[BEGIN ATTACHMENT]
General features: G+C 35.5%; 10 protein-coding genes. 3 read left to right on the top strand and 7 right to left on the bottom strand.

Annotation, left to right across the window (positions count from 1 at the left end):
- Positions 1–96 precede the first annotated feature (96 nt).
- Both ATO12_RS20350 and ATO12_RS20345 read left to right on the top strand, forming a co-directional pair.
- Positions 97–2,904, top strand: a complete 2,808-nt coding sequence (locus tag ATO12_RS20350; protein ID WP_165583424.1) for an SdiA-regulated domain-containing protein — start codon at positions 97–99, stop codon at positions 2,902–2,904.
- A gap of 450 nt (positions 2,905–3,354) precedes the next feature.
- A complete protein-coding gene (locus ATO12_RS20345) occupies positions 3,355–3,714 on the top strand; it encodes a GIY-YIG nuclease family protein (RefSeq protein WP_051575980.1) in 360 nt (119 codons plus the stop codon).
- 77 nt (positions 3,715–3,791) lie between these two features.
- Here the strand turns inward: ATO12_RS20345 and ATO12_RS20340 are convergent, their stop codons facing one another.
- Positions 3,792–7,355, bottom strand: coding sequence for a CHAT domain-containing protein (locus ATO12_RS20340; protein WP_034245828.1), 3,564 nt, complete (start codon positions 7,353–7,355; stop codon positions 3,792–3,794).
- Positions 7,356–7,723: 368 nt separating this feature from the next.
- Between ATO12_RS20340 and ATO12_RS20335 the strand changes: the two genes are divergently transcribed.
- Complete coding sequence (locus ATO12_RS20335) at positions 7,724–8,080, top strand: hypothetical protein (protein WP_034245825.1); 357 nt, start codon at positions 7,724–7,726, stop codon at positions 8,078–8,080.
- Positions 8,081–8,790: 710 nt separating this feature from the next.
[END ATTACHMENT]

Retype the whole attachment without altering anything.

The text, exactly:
General features: G+C 35.5%; 10 protein-coding genes. 3 read left to right on the top strand and 7 right to left on the bottom strand.

Annotation, left to right across the window (positions count from 1 at the left end):
- Positions 1–96 precede the first annotated feature (96 nt).
- Both ATO12_RS20350 and ATO12_RS20345 read left to right on the top strand, forming a co-directional pair.
- Positions 97–2,904, top strand: a complete 2,808-nt coding sequence (locus tag ATO12_RS20350; protein ID WP_165583424.1) for an SdiA-regulated domain-containing protein — start codon at positions 97–99, stop codon at positions 2,902–2,904.
- A gap of 450 nt (positions 2,905–3,354) precedes the next feature.
- A complete protein-coding gene (locus ATO12_RS20345) occupies positions 3,355–3,714 on the top strand; it encodes a GIY-YIG nuclease family protein (RefSeq protein WP_051575980.1) in 360 nt (119 codons plus the stop codon).
- 77 nt (positions 3,715–3,791) lie between these two features.
- Here the strand turns inward: ATO12_RS20345 and ATO12_RS20340 are convergent, their stop codons facing one another.
- Positions 3,792–7,355, bottom strand: coding sequence for a CHAT domain-containing protein (locus ATO12_RS20340; protein WP_034245828.1), 3,564 nt, complete (start codon positions 7,353–7,355; stop codon positions 3,792–3,794).
- Positions 7,356–7,723: 368 nt separating this feature from the next.
- Between ATO12_RS20340 and ATO12_RS20335 the strand changes: the two genes are divergently transcribed.
- Complete coding sequence (locus ATO12_RS20335) at positions 7,724–8,080, top strand: hypothetical protein (protein WP_034245825.1); 357 nt, start codon at positions 7,724–7,726, stop codon at positions 8,078–8,080.
- Positions 8,081–8,790: 710 nt separating this feature from the next.